The goats at this family-run farm and micro-dairy in Riverside County are incredibly friendly and cuddly. They’ll let you pick them up and they’ll snuggle into your neck. But they’re not circus animals — so they might need a little help jumping on top of you while you’re on all fours in “cat-cow” pose. Here, the newborns aren’t separated from their mothers and aren’t hand-reared by humans – so you can be sure that kidding season at Sunny Cabana is as humane as possible. Bring plenty of water and wear plenty of sunscreen for those hot and sunny days in the Inland Empire. And after the yoga session (which is thankfully conducted under a shade structure and on top of some soft dirt), adjourn to the tasting room to try some house-made goat cheeses, also available for purchase as part of Sunny Cabana’s farm stand offerings. In addition to chevre, you can also bring home other grass-fed goat’s milk products, including some nice “farmaceutical”-grade soaps and lotions. Even better, everything is non-GMO and free of corn, soy, antibiotics and hormones. The farm is currently working towards becoming certified organic.
3. Oats and Ivy Farm, Somis
You may have already encountered Oats and Ivy products at one of the farmer’s markets in either Camarillo or Westlake Village — but now, the farm has partnered with Lux Milk and Sun Kissed Yoga to bring students to their 10-acre property to practice vinyasa amongst the avocado trees and over 70 animals, which include ducks, chickens and, of course, the goats. The small herd is comprised of a purebred Nigerian Dwarf and a few LaMancha and Nigerian Dwarf hybrids, whose milk is used to produce a number of goat soaps that are available for purchase in the Oats and Ivy store on Etsy. Once you meet the dairy goats, though, it’s easy to forget what they’ve been domesticated for — because they make such good companions. Just try not to crack a smile as you watch the babies wobble around. It’s a welcome distraction, even when you’re supposed to be concentrating on your asanas. At least those wobbly legs can make your worries disappear for an hour or so.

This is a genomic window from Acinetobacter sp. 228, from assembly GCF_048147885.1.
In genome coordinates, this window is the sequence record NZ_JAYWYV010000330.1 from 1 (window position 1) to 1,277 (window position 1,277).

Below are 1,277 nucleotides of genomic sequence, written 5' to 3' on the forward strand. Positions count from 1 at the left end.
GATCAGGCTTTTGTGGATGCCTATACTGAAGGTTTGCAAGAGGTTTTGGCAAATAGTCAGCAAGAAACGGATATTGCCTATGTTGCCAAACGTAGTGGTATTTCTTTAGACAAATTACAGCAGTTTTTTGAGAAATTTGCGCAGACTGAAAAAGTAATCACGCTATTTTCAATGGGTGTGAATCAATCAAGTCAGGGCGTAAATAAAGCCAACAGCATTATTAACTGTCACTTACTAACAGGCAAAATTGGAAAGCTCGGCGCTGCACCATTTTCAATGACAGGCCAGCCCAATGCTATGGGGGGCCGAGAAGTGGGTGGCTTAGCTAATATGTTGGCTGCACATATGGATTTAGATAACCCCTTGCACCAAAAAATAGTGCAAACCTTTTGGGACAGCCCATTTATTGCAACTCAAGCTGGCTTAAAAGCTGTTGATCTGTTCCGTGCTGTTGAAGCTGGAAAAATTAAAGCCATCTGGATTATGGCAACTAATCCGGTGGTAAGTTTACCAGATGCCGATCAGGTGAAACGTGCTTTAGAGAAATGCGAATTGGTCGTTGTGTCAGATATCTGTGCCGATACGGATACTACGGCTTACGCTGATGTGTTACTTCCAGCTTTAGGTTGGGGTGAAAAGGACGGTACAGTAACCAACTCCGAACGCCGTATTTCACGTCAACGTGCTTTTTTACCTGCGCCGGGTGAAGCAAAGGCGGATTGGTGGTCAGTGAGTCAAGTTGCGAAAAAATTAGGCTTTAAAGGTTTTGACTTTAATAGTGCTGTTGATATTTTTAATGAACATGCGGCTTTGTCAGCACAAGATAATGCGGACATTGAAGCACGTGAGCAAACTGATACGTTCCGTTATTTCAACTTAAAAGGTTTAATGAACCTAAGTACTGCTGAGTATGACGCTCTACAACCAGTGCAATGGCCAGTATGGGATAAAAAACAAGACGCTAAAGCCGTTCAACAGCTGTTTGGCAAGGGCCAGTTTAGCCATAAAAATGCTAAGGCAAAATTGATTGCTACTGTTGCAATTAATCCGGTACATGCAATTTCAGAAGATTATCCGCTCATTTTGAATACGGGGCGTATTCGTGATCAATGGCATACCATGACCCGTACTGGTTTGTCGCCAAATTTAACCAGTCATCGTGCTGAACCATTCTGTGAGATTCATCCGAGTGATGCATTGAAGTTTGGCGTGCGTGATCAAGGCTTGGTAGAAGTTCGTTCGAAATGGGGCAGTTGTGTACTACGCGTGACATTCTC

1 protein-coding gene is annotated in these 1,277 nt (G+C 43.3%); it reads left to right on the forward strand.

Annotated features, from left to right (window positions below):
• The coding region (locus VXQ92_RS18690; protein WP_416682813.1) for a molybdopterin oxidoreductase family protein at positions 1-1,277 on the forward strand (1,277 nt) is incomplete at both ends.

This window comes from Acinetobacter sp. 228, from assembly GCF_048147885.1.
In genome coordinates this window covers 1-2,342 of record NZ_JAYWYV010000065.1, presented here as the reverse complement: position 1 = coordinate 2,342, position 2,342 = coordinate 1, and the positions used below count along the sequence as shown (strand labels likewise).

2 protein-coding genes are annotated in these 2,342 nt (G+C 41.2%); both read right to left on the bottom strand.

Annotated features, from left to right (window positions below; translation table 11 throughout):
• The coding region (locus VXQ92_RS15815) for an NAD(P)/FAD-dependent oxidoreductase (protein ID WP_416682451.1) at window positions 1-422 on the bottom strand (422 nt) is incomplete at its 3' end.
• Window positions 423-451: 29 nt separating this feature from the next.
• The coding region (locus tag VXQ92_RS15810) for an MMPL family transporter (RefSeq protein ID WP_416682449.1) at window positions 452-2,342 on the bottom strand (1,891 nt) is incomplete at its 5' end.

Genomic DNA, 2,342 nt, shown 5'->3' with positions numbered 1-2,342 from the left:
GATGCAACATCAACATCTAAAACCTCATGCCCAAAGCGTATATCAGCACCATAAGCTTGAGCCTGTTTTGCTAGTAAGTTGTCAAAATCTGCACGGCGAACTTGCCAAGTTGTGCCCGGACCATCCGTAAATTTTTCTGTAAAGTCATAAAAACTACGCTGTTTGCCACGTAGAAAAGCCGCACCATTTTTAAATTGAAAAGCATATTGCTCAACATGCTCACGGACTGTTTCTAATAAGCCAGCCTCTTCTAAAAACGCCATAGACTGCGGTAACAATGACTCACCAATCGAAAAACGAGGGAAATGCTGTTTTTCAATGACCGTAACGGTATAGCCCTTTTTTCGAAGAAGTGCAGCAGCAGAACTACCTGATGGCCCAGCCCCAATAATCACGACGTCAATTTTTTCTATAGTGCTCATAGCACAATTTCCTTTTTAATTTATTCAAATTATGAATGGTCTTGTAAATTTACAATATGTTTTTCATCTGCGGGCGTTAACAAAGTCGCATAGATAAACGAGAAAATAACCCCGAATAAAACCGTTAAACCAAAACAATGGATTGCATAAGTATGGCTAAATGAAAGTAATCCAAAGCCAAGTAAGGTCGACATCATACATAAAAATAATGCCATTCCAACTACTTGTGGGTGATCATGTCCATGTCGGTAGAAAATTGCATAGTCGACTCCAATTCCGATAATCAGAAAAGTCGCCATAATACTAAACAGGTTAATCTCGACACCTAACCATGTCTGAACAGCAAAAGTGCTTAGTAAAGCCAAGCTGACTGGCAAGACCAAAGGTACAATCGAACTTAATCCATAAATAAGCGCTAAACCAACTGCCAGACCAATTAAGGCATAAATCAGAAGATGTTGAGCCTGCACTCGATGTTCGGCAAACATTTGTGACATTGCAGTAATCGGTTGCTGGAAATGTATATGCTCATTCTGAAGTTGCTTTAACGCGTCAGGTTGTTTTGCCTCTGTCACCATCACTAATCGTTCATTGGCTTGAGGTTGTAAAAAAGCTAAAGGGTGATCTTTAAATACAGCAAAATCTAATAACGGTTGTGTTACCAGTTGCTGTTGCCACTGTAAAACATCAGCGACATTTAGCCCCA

4. The Blissful Goat, San Marcos
True to its name, this goat yoga experience is sure to put you in a state of bliss — but it also might make you fall in love with more than just the goats. The Blissful Goat has started capitalizing on the goat yoga trend to host singles’ mixers — because what better way is there to bring two lonely-hearts together than the shared love for goats? Aimed at the 30-something to 50-something set, these events for singles are more like light stretching sessions, but you should still bring a mat and a sense of adventure. And while you’re at it, come with an open heart — because even if you don’t feel any animal attraction to any of your fellow human students, you’re sure to fall in love with one of the four-legged ones. And what’s more, since there’s a unique spiritual component to communing with these frisky and lively livestock, The Blissful Goat has taken its foray into yoga to another level by offering goat yoga teacher training workshops. After all, why keep goat yoga all to yourself when you can enlighten others?
5. Hello Critter Goat Yoga, Los Angeles
Not surprisingly, the goat yoga movement in L.A. has a distinctly showbiz angle to it. It arose out of Hire Our Party Goats, which — with former child actor Scout (née Jessica) Raskin at the helm — hires out its goats for film shoots, birthday parties and other events. Her two Nigerian Dwarfs have been trained well to respond to treats — so it was a natural evolution to partner with the Hello Critter Care pet service and place those treats strategically on the not-so-unsuspecting backs of yogis and yoginis. Because there isn’t an entire herd of goats to be had — and certainly not enough goats to satisfy the incredible demand for them — Hello Critter has moved its classes from the Bette Davis Picnic Area in Griffith Park to a nearby barnyard in Glendale. Over there, you can also cuddle up to a miniature horse named Claude as well as a pig named Winifred and some baby ducks. The demand for these sessions has been huge, and capacity has not been limited in the past, so get there early to get a good spot and plenty of time with the critters.